For several years, solar arrays utilizing silicon photovoltaics have been central to driving exponential market penetration in the U.S distributed and utility-scale industry segments. However, an ongoing trade war, spanning three (3) continents, and impacting the entire solar supply chain — from upstream polysilicon manufacturers to downstream installers — continues to present significant challenges as the growing number of tariffs imposed on imported solar components and systems may begin to dampen the solar industries’ incredible momentum.
Beginning in 2012, a series of anti-dumping (AD) and countervailing duty (CVD) cases have been brought, primarily by SolarWorld, in both U.S. and European courts against China, and now Taiwan. These cases continue to demonstrate how the company is pursuing every judicial forum with jurisdiction to address alleged illegal Chinese subsidies for its indigenous solar industries, and Chinese companies — largely backed by Beijing in many cases — developing pricing schemes deemed to be set illegally below fair market value. The solar AD/CVD trade cases are complex, involving two (2) separate, but related causes of action alleging illegal governmental activities violating anti-dumping trade laws, and private sector activities violating countervailing duty laws and the imposition of tariffs if such activity is proven. The mechanics of the case involve a two-step, quasi-adjudicatory process by Department of Commerce and the International Trade Commission (USITC) who both have jurisdiction over components of AD/CVD cases, and who issue preliminary and final determinations laying out the rationale underlying the decision, as well as the scope, timeframe, and levels of the tariffs.
On July 25th, the latest development in the escalating solar trade dispute unfolded when Commerce issued a preliminary decision in the AD portion of most recent case against Chinese module manufacturers, and for the first time, against important from Taiwan. Commerce will immediately impose AD duties ranging from 26.33% to 58.87% percent for China and 27.59% to 44.18% for Taiwan. According to Commerce, 2013 imports of Chinese and Taiwanese photovoltaics in the scope of the case represented $1.5 billion and $656 million in economic activity respectively, representing roughly a 50% decline in Chinese module imports and a 50% increase in Taiwanese imports from 2012. According to GTM Research, 31% of 2013 U.S. module installations utilized Chinese imports, and represented more than 50% of the U.S. distributed generation installations. The GTM report also found that non-Chinese suppliers are likely to gain share as a result of the erosion of Chinese price advantage resulting from the imposition of trade tariffs in the U.S. market, and that. Likely beneficiaries include REC, SolarWorld, Suniva and LG Solar in the distributed solar market, and First Solar in the utility market.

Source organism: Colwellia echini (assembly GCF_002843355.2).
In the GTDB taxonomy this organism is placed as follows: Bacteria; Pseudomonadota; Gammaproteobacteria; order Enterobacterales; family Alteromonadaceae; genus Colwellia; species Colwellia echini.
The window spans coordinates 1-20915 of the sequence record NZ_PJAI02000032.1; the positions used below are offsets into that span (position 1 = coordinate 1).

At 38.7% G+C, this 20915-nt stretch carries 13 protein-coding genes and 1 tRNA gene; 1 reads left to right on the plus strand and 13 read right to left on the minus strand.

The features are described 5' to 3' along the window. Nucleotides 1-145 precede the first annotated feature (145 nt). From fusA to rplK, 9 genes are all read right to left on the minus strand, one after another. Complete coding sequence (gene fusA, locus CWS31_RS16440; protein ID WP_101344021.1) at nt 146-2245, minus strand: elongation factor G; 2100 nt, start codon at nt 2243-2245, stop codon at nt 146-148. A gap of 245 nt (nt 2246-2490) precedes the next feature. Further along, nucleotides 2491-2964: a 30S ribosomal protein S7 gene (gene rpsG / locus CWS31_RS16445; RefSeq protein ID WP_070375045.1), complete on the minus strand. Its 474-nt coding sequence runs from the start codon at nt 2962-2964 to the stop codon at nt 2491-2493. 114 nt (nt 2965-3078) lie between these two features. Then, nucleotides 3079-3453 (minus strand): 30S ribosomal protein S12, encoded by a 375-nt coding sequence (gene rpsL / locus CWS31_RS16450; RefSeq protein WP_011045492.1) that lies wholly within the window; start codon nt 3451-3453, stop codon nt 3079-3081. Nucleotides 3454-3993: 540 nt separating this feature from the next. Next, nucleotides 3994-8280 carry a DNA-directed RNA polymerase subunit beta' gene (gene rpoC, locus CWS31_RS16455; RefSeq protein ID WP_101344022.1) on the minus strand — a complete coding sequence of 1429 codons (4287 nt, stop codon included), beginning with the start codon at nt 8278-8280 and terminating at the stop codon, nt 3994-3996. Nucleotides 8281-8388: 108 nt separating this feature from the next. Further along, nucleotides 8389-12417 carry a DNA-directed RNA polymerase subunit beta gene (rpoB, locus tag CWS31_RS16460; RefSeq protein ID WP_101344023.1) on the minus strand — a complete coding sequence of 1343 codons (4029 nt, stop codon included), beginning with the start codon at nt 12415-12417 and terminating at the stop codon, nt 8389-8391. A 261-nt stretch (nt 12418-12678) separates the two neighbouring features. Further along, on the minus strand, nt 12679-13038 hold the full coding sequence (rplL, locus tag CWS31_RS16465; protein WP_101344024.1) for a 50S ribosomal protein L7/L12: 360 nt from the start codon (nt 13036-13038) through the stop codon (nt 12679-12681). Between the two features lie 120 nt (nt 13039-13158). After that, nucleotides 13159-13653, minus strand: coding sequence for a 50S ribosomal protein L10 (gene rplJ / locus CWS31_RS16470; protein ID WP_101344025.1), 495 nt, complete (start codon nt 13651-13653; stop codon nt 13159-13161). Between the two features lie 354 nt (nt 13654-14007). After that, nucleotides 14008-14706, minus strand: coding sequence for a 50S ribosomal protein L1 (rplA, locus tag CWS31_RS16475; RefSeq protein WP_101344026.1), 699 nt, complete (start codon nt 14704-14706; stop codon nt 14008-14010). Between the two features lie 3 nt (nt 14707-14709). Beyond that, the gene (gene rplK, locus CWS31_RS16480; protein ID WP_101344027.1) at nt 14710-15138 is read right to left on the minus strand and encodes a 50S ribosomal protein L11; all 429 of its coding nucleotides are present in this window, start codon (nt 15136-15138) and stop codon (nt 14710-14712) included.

If Commerce and USITC finalizes the preliminary determinations decisions of 2014 AD/CVD at the levels of the preliminary determinations, the additional tariffs could raise the overall prices of solar modules entering the U.S. market by an average of 14%, with a range of 7 to 20%. Commerce is set to make its final AD determination by December 15th 2014, and USITC is scheduled set to make its final decision on January 29th, 2015. Solar manufacturers have already developed multiple contingency plans for addressing the latest imposition of tariffs, and will decide the most economically efficient export strategy which include strategic decisions about which tariffs to pay under the terms of multiple AD/CVD cases. A fourth option is to move manufacturing elsewhere to avoid the tariffs, which is not thought to be a common action taken by industry.
There has been a growing drum beat for all parties to reach a global settlement agreement in lieu of continuing to litigate the matters in court — a position held by many in the US solar industry since 2012. Sources close to the negotiations have inferred the current U.S. Administration and Chinese government — who have been engaged in the trade policy discussions throughout the process — have intimated they are open to a settlement agreement, and would support such a step. An equitable settlement could potentially drive multiple direct and indirect benefits for the solar industry including: (1) the rescinding of a Chinese tariffs imposed in retaliation after the first AD/CVD case in 2012 against U.S. polysilicon manufacturers — the second largest polysilicon producers other than China, (2) a signal to industry that litigation is an inefficient modality for settling trade disputes because the continued imposition of tariffs in aggregate is beginning to materially and negatively impact supply chain economics, and (3) a multilateral effort by the industry to negotiate at arm’s length to abide by, and to compete accordingly to a set of agreed upon principles would be a more prudent approach to dispute resolution, creating more long-term stability for the industry.